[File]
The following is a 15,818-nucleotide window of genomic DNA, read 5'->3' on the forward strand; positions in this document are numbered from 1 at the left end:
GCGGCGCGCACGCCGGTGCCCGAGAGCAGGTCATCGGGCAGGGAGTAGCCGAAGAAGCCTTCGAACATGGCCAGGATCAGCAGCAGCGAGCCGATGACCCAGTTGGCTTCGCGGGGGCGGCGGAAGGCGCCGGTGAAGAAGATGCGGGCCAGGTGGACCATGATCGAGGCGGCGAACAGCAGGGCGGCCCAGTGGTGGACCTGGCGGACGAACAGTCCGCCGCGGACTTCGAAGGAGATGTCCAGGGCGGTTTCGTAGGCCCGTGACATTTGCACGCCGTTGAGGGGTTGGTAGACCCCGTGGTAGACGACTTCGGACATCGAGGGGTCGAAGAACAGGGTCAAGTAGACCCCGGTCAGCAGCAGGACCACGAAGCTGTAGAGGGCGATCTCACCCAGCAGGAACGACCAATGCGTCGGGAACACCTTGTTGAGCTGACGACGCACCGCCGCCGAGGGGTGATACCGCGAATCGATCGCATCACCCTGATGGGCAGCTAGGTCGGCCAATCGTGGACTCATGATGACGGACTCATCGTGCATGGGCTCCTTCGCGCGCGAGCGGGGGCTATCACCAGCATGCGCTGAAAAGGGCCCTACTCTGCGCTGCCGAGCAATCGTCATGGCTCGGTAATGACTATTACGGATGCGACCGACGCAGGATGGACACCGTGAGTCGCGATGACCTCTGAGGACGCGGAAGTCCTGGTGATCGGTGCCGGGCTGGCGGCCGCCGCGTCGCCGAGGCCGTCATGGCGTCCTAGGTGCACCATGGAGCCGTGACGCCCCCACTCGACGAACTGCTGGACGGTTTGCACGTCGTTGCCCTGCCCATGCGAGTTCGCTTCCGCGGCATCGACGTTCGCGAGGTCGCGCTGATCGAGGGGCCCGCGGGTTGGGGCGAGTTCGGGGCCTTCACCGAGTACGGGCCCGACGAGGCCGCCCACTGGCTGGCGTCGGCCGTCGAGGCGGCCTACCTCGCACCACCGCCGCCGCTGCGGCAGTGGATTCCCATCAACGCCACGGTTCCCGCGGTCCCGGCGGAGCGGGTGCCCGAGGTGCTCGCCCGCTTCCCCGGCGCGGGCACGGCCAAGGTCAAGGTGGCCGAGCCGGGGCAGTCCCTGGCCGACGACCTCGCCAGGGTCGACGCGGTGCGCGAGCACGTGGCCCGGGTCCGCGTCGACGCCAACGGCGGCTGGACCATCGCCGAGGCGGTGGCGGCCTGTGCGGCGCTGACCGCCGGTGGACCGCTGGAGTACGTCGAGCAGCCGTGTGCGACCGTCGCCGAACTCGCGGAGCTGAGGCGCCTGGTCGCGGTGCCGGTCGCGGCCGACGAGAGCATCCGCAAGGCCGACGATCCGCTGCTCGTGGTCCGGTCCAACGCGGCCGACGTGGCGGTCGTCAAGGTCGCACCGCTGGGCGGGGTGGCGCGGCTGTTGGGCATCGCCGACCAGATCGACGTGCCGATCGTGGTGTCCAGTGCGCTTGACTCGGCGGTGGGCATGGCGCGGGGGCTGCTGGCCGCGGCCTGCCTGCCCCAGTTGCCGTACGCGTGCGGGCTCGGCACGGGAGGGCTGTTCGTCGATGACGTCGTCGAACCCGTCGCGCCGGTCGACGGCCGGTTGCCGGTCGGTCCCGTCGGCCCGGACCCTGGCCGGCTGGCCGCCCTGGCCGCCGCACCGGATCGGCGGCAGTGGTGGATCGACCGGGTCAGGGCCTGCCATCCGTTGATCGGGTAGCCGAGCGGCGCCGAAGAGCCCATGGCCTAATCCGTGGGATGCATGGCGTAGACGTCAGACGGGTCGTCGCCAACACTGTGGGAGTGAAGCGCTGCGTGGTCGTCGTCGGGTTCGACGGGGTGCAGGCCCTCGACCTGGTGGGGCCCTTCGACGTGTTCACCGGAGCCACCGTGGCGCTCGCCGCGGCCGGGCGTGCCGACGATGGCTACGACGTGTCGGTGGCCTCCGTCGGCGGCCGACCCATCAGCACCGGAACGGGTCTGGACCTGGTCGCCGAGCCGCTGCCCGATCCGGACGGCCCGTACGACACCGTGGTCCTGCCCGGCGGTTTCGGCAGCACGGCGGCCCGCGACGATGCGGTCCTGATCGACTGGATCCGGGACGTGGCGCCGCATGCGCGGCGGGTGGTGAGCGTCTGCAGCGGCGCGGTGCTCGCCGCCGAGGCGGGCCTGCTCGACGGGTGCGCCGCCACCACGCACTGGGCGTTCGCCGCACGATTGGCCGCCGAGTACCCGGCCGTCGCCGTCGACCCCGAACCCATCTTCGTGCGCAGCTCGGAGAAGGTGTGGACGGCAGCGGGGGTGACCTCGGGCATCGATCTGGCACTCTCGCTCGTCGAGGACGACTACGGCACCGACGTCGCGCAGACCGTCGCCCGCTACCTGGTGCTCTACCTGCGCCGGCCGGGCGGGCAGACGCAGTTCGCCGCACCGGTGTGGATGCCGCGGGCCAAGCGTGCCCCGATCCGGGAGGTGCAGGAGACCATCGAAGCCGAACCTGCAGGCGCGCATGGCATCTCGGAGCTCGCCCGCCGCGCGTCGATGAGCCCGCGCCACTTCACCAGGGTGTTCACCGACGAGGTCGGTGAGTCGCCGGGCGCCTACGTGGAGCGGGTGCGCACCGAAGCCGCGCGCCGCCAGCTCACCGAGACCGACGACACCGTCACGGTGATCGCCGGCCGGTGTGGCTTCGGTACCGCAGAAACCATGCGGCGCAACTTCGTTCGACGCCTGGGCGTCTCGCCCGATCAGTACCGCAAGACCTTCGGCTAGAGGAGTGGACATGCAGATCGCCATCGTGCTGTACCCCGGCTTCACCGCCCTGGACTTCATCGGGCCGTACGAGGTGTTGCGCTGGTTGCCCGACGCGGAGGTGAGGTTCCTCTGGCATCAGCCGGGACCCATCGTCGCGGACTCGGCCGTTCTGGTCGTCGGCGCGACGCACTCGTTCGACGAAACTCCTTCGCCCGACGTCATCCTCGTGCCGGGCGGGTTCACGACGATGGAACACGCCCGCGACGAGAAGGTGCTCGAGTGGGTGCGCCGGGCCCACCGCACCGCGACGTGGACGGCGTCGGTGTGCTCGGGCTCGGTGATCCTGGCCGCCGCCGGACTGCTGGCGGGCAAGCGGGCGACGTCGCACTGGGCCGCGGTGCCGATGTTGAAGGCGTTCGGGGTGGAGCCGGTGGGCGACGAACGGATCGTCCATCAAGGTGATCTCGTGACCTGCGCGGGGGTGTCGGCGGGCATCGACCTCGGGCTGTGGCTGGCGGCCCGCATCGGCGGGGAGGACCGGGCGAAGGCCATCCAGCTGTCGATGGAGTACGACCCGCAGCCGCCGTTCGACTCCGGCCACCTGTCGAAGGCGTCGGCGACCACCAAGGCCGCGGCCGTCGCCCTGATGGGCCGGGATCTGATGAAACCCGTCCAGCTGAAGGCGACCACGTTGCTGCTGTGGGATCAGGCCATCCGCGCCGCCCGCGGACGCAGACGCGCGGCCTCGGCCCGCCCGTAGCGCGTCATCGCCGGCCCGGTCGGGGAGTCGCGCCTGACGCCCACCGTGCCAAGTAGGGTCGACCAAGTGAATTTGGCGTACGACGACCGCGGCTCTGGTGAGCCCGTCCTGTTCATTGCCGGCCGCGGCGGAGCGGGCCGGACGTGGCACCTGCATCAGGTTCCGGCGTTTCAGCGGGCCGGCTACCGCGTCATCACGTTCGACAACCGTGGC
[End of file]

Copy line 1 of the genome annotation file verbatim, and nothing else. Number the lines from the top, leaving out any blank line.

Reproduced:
The following is a 15,818-nucleotide window of genomic DNA, read 5'->3' on the forward strand; positions in this document are numbered from 1 at the left end: